Luman S. Clark was from Clifton
Park a township close to Troy NY. Affectionately known to Trojan locals as
"Sim" Clark, he joined the Troy company (Company E), of the Anderson
Zouaves on 26 April 1861 as a Sergeant
at the age of 27. Clark was quickly promoted becoming Second Lieutenant of the
company on 31 August 1861, while the regiment were encamped at Meridian Hill,
Luman must have
returned home to Troy just before the regiment left New York for Washington,
because on May or June of the next year, while Luman was fighting the battles
of Williamsburg and Fair Oaks, Sophie, Clark's wife had a little baby girl.
Colonel Riker, or
maybe even Riker's daughter "Annie", must have made a strong
impression on Luman because he named his daughter Anna Riker Clark!
Unfortunately little Anna died after 11 months on 11 April 1863 and it is
unlikely Luman ever met her.
On Tuesday, 14 January
1862, while the regiment was encamped at Tennallytown guarding the northern defences
of Washington, Alfred Covell Woods records in his diary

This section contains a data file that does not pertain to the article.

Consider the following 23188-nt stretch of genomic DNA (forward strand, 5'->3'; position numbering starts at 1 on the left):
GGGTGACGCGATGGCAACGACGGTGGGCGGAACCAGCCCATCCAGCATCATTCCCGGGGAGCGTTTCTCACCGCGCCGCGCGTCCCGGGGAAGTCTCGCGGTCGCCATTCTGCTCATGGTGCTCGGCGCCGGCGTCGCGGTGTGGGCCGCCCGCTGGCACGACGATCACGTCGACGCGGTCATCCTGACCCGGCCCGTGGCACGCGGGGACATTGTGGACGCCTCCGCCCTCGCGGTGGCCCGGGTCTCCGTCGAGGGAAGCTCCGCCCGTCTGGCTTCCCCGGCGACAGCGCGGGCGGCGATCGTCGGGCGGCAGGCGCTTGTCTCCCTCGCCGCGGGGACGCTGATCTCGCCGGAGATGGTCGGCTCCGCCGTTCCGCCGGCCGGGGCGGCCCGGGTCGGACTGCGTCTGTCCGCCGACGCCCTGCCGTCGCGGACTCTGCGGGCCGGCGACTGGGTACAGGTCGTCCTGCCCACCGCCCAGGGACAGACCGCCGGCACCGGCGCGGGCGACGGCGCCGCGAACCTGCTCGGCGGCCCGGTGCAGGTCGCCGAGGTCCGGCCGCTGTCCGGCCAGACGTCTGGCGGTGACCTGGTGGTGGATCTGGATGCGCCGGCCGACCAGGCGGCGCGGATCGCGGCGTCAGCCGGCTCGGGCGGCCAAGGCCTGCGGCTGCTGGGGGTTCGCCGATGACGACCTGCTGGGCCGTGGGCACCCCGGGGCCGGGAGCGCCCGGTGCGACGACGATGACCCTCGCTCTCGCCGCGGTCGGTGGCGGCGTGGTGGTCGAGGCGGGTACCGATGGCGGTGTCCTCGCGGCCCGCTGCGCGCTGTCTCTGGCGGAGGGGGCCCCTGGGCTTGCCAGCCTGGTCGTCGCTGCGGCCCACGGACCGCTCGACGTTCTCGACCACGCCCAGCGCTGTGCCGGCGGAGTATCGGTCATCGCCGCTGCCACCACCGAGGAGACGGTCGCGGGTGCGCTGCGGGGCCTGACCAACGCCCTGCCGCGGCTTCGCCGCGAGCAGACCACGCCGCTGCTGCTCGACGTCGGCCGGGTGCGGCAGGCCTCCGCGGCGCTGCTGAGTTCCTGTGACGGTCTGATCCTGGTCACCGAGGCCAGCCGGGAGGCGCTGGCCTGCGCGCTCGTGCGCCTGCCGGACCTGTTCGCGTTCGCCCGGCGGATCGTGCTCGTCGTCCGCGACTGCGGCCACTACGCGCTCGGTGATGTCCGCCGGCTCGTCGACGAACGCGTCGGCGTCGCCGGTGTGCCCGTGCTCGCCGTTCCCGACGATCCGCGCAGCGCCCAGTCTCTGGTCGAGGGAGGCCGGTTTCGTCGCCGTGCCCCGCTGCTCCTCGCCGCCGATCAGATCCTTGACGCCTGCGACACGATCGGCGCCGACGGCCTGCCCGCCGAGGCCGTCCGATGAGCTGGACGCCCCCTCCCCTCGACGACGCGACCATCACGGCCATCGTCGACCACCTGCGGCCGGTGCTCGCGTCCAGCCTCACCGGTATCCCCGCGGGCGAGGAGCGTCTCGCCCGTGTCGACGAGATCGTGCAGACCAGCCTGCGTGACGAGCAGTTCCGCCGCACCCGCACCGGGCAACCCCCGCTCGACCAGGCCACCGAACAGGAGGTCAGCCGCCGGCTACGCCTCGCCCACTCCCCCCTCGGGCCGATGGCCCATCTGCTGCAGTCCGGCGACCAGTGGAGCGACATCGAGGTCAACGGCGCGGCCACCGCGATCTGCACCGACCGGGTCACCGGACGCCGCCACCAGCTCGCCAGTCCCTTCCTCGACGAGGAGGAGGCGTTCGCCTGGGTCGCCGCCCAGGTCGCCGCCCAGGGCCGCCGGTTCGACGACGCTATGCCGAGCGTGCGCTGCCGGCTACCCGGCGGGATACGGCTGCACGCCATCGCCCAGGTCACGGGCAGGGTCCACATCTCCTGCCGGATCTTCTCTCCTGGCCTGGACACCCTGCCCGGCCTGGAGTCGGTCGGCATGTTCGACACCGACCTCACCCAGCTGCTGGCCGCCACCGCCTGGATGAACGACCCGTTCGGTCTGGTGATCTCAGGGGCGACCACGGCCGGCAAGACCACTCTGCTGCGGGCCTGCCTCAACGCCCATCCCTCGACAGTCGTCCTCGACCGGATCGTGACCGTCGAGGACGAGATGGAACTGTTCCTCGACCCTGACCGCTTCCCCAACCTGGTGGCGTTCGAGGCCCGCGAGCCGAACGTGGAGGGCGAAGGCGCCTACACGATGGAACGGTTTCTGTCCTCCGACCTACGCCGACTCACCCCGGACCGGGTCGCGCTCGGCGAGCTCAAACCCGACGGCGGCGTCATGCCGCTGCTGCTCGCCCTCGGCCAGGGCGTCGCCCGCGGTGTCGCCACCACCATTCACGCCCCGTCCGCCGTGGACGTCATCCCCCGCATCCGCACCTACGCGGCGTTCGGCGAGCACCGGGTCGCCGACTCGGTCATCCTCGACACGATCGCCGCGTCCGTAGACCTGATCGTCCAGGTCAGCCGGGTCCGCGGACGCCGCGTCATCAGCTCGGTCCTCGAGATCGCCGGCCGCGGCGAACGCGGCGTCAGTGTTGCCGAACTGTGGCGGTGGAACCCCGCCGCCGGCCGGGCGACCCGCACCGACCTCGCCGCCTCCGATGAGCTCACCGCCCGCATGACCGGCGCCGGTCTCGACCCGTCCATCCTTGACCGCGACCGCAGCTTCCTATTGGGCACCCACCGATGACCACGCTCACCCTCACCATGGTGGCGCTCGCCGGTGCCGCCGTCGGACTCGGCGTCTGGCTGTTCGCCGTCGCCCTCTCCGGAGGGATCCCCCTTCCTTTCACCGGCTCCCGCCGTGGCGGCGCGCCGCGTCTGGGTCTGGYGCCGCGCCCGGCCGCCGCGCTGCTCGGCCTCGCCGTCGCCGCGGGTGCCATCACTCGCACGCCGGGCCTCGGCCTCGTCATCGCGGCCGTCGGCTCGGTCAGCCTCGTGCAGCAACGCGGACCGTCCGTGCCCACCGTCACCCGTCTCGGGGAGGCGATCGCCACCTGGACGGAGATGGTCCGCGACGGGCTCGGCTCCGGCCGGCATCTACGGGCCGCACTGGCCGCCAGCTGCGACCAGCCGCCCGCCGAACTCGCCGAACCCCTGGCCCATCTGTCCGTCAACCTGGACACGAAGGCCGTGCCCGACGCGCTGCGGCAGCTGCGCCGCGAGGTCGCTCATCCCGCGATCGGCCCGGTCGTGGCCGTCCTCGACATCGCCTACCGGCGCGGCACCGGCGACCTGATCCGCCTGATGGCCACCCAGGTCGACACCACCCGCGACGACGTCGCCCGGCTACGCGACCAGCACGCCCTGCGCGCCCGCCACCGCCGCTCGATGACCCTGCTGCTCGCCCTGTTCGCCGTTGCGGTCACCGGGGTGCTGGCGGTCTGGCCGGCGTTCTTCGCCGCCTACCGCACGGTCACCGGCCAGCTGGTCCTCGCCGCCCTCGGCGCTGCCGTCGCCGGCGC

that an attempt was made on the life of Clark by Private Patrick Welsh also of
the Troy Company. Welsh was confined in the brigade guard house for his attack
and was dishonourably discharged on 2 March 1862. What happened to Welsh after
his discharge is unclear, but he was probably imprisoned for a time before he
was drafted into the Sixty-ninth Pennsylvania Irish Volunteers (AKA Paddy
Owen’s Regulars) on 31 May 1864 as a private at the age of 34. If Welsh thought
he had got off lightly for his attempt on the life of Clark, then fate caught
up with him on February at Hatcher’s Run, VA, when he was killed in
Luman was promoted to
First Lieutenant and transferred from the Troy Company to the Advance Guard
company (Co. "I") a week or so before the battle of Fair Oaks. He was
later promoted to Captain of the same company.
In March of 1864 Captain “Sim”
Clark, was reported by the Troy Daily Times to be filling the position
of Commissary of Musters on Gen. Wheaton’s staff at Harper’s Ferry.
At the end of the war
it was widely reported that Clark was imprisoned in Richmond and that he may
have even spent some time in Andersonville, but solid evidence for these claims
is still being sort.
Clark, his wife and their
daughter are buried in the Baptist Church Cemetery at Clifton Park near Troy
One last interesting
point is that Luman’s wife’s maiden name was Peck, though she appears not to
have been directly related to John J. Peck, the brigade commander.
For another perspective
on Captain Luman S. Clark, please see Joe Basso's article on the AZ Research blog at: